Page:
Imagine being air-dropped, alone, into a strange country where nothing is familiar, you do not know anyone, the rules of acceptable behavior have changed and you cannot speak the language. It would be confusing, if not downright scary and you would be bound to offend a few people before you got the hang of things. This is probably how your new dog is going to feel although he may not show his confusion. As far as he knows, you are just another part of the parade of people who have passed through his life lately and your home is just another stopover.
The dog you are adopting has been through a difficult journey that started when his family gave him up or he became lost. He may have been under stress or neglected in his past life or frightened by being homeless. His first stop was at a shelter, town pound, a concerned stranger's home. Whichever source he is from once he is medically updated, (neutered if necessary) and tested for temperament, he is ready for an adoption program.
In the process of transforming your dog's confusion into security and knowledge it is important to look at things from HIS POINT OF VIEW. Dogs are eager to please their owners ONCE they understand the rules. It is your job to communicate clear rules in a way your dog can understand. Be sensitive to the fact that in your dog's previous home he may have been encouraged to sit on the sofa, beg for food, jump up for attention, or play roughly. If it is not permissible, TEACH HIM, DO NOT BLAME HIM. Be kind and patient, dogs need repetition and consistency to learn. Instruct him in a positive way so that he does not feel defensive or confused. Reward him for good behavior with treats, hugs and a happy voice. Corrections for inappropriate behavior should be used SPARINGLY. Dogs can be sensitive and often a calm but firm verbal reprimand is enough. Make him familiar with key words that elicit certain behaviors. Along with the regular commands like 'sit', 'stay', and 'come', it is very helpful to teach him 'off, give' or 'trade', 'leave it,' and other terms that will foster communication. We strongly suggest an obedience class, even if your dog comes with training. You will find it a fun and rewarding way to bond with your new family member and no dog is ever too old to learn. Obedience classes are a great environment for dogs that need to improve social skills with people and dogs. Classes are also a resource for information and support as your dog and you adjust.
As your dog settles in and starts to learn the rules in his new home he will get more comfortable. The transition time for each dog is different, taking from a few weeks to a few months for him to completely adjust to his new life. Like people, dogs deal with change and stress in many different ways. Some dogs will be overly active, other dogs will be a bit depressed by the loss of family and surroundings, some are needy and clingy, still others might be a bit defensive and worried, and then there are those dogs that take it in stride. No matter your dog's reaction, remember to go slowly, start teaching the new rules from day one and be respectful of the difficulty of being air-dropped into a different world.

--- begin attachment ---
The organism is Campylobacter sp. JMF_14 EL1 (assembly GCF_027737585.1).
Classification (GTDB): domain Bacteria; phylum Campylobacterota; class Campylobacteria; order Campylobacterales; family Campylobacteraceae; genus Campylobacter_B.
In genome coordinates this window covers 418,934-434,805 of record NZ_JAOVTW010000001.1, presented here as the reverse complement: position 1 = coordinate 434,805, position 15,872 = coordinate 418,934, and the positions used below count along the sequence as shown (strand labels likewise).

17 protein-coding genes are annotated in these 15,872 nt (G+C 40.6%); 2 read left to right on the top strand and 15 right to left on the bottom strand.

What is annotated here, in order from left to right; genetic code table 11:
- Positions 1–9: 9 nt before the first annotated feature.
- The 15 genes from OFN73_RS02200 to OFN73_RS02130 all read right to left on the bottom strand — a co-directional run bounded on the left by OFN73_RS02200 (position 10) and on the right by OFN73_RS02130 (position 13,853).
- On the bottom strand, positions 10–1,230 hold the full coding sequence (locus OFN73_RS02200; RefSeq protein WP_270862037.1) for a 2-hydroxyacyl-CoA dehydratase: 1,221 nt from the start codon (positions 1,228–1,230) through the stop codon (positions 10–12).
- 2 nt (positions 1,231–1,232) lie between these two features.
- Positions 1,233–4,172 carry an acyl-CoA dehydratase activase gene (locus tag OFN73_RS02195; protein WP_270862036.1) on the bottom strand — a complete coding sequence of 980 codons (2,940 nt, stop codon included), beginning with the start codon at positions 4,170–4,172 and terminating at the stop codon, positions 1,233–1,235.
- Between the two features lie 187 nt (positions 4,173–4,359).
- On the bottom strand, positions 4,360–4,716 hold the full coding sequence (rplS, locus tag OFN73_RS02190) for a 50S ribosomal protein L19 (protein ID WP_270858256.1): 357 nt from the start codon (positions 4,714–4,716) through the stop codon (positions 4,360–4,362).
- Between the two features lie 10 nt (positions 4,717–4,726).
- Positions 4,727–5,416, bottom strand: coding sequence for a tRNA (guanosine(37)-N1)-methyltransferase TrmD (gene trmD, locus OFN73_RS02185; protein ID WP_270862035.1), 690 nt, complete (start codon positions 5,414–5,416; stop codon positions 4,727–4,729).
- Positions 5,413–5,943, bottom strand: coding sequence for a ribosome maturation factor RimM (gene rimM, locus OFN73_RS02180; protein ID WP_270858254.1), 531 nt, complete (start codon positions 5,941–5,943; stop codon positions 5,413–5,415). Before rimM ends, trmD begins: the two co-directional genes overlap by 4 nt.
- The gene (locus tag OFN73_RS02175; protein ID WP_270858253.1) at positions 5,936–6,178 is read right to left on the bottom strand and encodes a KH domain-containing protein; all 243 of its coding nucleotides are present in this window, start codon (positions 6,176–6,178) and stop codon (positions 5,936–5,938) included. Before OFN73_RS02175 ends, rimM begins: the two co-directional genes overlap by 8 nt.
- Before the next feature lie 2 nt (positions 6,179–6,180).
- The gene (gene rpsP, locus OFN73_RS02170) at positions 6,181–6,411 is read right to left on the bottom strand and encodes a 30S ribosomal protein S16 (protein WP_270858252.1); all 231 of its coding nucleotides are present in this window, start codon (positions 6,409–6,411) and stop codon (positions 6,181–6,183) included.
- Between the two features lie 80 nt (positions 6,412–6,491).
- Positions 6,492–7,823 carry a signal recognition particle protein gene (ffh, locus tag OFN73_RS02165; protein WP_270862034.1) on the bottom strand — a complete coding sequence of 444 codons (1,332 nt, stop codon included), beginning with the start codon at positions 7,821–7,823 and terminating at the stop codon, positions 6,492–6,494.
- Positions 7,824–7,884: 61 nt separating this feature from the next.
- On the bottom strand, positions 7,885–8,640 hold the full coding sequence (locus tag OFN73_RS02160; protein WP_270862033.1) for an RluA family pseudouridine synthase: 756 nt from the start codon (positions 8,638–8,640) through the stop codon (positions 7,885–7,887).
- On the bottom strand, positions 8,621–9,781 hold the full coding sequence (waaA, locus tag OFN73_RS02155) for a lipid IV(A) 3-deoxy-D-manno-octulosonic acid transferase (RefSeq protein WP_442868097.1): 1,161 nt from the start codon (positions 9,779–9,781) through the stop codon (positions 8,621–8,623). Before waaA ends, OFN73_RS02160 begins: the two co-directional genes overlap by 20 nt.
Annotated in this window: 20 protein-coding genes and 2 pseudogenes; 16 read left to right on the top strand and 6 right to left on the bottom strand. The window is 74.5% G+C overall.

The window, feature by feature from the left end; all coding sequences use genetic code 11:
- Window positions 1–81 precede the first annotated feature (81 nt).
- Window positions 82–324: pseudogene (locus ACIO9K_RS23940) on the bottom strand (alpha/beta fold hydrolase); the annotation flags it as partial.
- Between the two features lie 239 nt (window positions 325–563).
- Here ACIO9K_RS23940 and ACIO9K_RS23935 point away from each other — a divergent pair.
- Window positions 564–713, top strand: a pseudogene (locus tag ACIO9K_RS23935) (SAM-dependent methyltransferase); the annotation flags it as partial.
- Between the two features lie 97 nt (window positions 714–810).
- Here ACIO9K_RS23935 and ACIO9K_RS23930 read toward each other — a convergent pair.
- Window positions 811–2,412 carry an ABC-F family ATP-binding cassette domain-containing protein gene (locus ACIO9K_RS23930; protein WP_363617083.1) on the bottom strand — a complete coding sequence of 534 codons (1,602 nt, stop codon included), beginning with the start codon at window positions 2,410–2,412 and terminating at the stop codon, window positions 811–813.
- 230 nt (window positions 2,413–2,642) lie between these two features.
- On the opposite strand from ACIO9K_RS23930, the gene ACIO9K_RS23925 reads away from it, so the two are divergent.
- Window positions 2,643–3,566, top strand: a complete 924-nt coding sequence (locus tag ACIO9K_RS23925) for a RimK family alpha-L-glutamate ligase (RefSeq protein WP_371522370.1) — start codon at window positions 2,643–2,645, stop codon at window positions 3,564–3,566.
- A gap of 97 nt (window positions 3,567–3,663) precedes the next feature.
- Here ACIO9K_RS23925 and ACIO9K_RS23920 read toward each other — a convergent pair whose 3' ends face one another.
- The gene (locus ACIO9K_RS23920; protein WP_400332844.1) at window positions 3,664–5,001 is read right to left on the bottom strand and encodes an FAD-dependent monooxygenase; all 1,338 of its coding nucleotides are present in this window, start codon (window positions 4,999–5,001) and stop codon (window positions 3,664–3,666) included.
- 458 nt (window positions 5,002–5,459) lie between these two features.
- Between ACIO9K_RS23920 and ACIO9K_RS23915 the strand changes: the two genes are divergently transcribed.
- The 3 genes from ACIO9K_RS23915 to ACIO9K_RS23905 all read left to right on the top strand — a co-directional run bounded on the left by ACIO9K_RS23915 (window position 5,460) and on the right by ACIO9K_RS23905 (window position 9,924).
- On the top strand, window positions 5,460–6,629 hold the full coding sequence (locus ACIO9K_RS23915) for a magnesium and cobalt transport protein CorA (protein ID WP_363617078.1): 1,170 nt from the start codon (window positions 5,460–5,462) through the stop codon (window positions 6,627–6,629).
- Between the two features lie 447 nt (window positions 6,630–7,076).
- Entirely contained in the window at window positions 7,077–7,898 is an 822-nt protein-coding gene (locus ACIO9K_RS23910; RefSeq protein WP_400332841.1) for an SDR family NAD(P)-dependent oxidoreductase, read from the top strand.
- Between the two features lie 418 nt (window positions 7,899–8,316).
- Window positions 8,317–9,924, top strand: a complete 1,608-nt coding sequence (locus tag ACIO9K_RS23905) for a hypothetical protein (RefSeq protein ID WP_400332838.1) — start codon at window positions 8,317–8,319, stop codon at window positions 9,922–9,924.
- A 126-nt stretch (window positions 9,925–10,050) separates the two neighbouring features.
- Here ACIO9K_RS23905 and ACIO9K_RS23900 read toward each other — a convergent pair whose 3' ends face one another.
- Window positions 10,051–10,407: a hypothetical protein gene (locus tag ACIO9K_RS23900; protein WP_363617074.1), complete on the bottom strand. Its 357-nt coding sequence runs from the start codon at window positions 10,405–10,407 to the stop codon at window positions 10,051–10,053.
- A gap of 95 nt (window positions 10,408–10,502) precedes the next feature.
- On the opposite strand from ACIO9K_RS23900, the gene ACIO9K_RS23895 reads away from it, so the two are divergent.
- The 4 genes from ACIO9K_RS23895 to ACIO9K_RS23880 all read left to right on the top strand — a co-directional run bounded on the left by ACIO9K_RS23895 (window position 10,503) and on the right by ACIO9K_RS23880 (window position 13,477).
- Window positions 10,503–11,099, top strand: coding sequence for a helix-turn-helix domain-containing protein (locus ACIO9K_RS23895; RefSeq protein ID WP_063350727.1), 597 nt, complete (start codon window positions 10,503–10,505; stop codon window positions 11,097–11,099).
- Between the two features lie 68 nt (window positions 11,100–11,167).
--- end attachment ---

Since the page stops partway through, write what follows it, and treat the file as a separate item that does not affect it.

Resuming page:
It will take time for your dog to bond with you. Offer love and guidance but never force yourself on the new dog. Children must be supervised closely when with your new dog and contact should be limited during this time. Keeping the environment quiet for the first few days will be important. Allow your dog to get comfortable with your home and new rules before he meets your friends, co-workers and the neighborhood. Your dog may drink an excess amount of water his first week, this is due to stress. He may make a mistake, therefore try to be aware of the water intake and take him out more often. Be consistent on what door he goes out in order to relieve himself so he can begin to let you know when he needs to go out.
Be realistic about your expectations during the transition period. Never assume that your dog can cope with all the new situations in his life without a problem or two. Set up precautionary measures when he is alone in the house, when he first meets new children, when around unfamiliar dogs and get him outside more often to help him to adjust to a new toileting schedule. Living by the old saying-an ounce of prevention is worth a pound of cure- will prove wise during this time.
Your dog should wear an ID tag on at ALL TIMES. People frequently forget to put their dog's ID back on him after bath time, so don't forget! Your Dog's ID is the most efficient way to recover your dog should he or she slip from you. Do not rely exclusively on a Microchip. Be extremely careful when taking your dog "out and about" for the first month or two. Do not assume that he will come to you when called or he will automatically stay with you on a walk. Use a well fitted collar or even better a harness when out walking so he can't slip out of his collar if panicked or aroused. Most importantly DO NOT ALLOW HIM OFF LEASH in un-fenced areas for the first few months and NOT UNTIL YOU ARE SURE HE WILL COME WHEN CALLED EVEN WHEN DISTRACTED. Getting your new dog to come when called takes practice and must always be a positive experience. (Food rewards combined with praise work well.) Remember not to let him off leash except in very safe areas that are far from cars and only when you have complete control. Rushing ahead before your dog is ready could teach him bad habits or cause a horrible tragedy. Now that you have had the opportunity to consider this new relationship from the dog's point of view, we know you will do your best to make the strange new land into a safe and happy home. Be positive, be consistent, work out a daily routine and use lots of encouragement, your new friend wants to please you.
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